The five-day extradition trial of fugitive diamond merchant Nirav Modi will begin from May 11 in a part-remote setting, a UK court has ordered.
Modi is fighting his extradition to India over the nearly USD 2 billion Punjab National Bank (PNB) fraud and money laundering case.
The 49-year-old, who has been lodged at Wandsworth prison in south-west London since his arrest last year, appeared before the court via video conferencing due to the social distancing procedures put in place across the UK courts in view of the Covid-19 pandemic.
He spoke only to confirm his name and date of birth during the hearing, which took place at the Westminster magistrates’ court in London.
District judge Samuel Goozee, who presided over the case management hearing, expressed some reservations about the extradition hearing going ahead next month as scheduled under the current lockdown.
But it was agreed between all the parties that a trial run of the court’s CVP (Common Viewing Platform) will take place during a lawyers-only hearing on May 7 ahead of the final hearing.
“Some prisons are producing prisoners in person, so I will direct Wandsworth prison to produce Mr Modi in person for the trial from May 11. If that is not practicable, his participation by live link remains a backstop,” Judge Goozee concluded.
It was agreed that a limited number of legal representatives will be present physically in court for the trial as witnesses give their evidence via videolink. Modi will be able to observe the proceedings either from the dock, if the prison authorities agree to a physical transfer, or via the judiciary’s common viewing system from Wandsworth prison.
The five-day hearing from May 11 relates to the Indian government’s extradition request certified by the UK government last year.
The case, filed by the Central Bureau of Investigation (CBI) and the Enforcement Directorate (ED), relates to a large-scale fraud upon an Indian Public Sector Undertaking (PSU) through the fraudulent obtaining of letters of understanding (LoUs) and the laundering of the proceeds of that fraud.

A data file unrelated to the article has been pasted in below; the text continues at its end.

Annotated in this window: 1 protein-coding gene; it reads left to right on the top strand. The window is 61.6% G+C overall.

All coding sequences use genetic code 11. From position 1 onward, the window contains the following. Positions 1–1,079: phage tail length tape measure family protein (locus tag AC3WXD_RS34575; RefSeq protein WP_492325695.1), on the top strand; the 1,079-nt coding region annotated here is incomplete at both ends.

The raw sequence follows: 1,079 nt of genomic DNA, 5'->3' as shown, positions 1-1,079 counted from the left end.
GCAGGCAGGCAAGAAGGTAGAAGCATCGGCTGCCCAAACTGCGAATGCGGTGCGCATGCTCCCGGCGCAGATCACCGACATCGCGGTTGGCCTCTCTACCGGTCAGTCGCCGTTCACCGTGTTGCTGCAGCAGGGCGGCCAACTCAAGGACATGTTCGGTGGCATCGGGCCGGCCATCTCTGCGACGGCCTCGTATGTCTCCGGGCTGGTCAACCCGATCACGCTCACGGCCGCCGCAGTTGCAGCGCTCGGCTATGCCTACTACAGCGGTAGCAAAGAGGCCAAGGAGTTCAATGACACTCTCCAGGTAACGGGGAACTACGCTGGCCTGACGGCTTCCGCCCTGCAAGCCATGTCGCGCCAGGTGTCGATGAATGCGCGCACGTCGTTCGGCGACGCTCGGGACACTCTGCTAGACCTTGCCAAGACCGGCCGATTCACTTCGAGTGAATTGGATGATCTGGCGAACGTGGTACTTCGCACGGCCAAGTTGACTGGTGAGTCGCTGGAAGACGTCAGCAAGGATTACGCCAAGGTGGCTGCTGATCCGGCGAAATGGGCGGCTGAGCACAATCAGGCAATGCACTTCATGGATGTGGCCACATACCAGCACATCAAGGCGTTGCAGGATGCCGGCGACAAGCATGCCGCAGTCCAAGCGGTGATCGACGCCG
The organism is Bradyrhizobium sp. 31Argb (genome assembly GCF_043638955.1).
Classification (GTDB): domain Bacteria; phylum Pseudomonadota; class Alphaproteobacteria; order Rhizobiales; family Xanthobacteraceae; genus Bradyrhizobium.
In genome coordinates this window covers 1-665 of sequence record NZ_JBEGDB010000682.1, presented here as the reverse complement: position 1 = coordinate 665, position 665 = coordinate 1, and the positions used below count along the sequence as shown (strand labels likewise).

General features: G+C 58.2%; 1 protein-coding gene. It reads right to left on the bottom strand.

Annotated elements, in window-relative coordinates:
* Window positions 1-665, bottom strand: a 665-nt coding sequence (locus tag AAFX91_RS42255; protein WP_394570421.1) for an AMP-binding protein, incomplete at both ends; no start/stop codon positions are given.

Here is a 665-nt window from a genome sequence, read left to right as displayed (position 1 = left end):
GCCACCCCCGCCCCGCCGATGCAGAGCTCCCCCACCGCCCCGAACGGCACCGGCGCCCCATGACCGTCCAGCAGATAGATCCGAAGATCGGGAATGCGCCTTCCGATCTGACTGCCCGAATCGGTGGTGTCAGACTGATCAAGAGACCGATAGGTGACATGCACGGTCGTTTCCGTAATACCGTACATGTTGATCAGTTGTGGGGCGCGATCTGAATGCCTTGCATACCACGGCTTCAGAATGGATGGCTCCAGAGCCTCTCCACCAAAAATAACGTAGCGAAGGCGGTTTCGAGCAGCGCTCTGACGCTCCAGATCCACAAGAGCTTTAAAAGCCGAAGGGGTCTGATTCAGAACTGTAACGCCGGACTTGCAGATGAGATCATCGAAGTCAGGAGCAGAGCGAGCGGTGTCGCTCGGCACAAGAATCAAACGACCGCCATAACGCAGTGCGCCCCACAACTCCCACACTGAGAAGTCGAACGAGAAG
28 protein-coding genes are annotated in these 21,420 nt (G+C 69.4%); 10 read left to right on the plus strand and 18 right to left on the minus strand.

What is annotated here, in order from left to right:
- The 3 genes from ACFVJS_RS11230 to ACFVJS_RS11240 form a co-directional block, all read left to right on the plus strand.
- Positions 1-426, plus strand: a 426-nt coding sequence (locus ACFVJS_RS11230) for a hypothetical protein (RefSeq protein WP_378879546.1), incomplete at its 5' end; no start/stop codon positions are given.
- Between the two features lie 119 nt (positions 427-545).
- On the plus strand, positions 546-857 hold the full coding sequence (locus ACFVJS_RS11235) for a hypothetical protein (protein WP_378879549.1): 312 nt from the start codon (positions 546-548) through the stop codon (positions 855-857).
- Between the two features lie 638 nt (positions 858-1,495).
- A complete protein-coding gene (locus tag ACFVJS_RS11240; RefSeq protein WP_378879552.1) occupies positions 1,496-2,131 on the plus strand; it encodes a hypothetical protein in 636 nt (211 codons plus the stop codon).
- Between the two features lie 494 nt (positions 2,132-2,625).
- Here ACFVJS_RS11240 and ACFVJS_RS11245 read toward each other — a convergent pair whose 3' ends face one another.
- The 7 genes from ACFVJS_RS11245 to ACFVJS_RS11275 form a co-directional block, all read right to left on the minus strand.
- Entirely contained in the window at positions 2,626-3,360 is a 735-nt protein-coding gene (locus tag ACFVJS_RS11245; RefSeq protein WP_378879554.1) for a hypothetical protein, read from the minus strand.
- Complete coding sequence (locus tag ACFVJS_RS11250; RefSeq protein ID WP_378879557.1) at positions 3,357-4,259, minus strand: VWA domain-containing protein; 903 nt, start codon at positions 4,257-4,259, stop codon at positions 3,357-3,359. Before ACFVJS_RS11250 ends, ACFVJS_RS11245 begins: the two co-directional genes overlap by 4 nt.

Two additional charges of “causing the disappearance of evidence” and intimidating witnesses or ‘criminal intimidation to cause death’ were added on by the CBI and certified earlier this year.
“The May 11 extradition hearing is going ahead and the new request (two additional offences part of the CBI case) has not been joined but will be dealt with at a separate later hearing, probably in July,” said the Crown Prosecution Service (CPS), appearing on behalf of the Indian authorities.
CPS barrister Nick Hearn indicated that the Government of India’s representatives would be following the proceedings and giving instructions via the court’s online common viewing platform, given the coronavirus related travel restrictions.
“We have received comprehensive responses in writing from the government of India, which would reduce the likely length of cross-examinations,” said Hearn.
It was also confirmed that the diamond merchant would not be giving evidence in the case, but his legal team plans to produce around six witnesses, including a jewellery expert as well as judicial and prisons experts.
“We are very anxious to hold the hearing if we can, if Mr Modi’s participation and that of the witnesses seems feasible,” said Modi’s barrister Clare Montgomery, during the tele-conference hearing on Tuesday.
Judge Goozee has set May 4 as the deadline for the skeleton arguments, draft charges and any further evidence to be presented in the case.
In reference to the “wealth of documentary evidence relied on in the case”, he has sought an agreed pre-trial reading list by the end of this week.
Most of the legal cases in the UK have incorporated videolink and telephonic options where possible, with all new jury trials suspended amid the social distancing rules in place to combat the coronavirus pandemic.
Modi, whose Wandsworth prison is considered one of the most over-crowded in England, made a fifth attempt at bail in the high court last month, which was rejected as the judge ruled that he continued to pose a flight risk.
He was arrested on March 19, 2019, on an extradition warrant executed by Scotland Yard on charges of fraud and money-laundering brought in by the Indian government.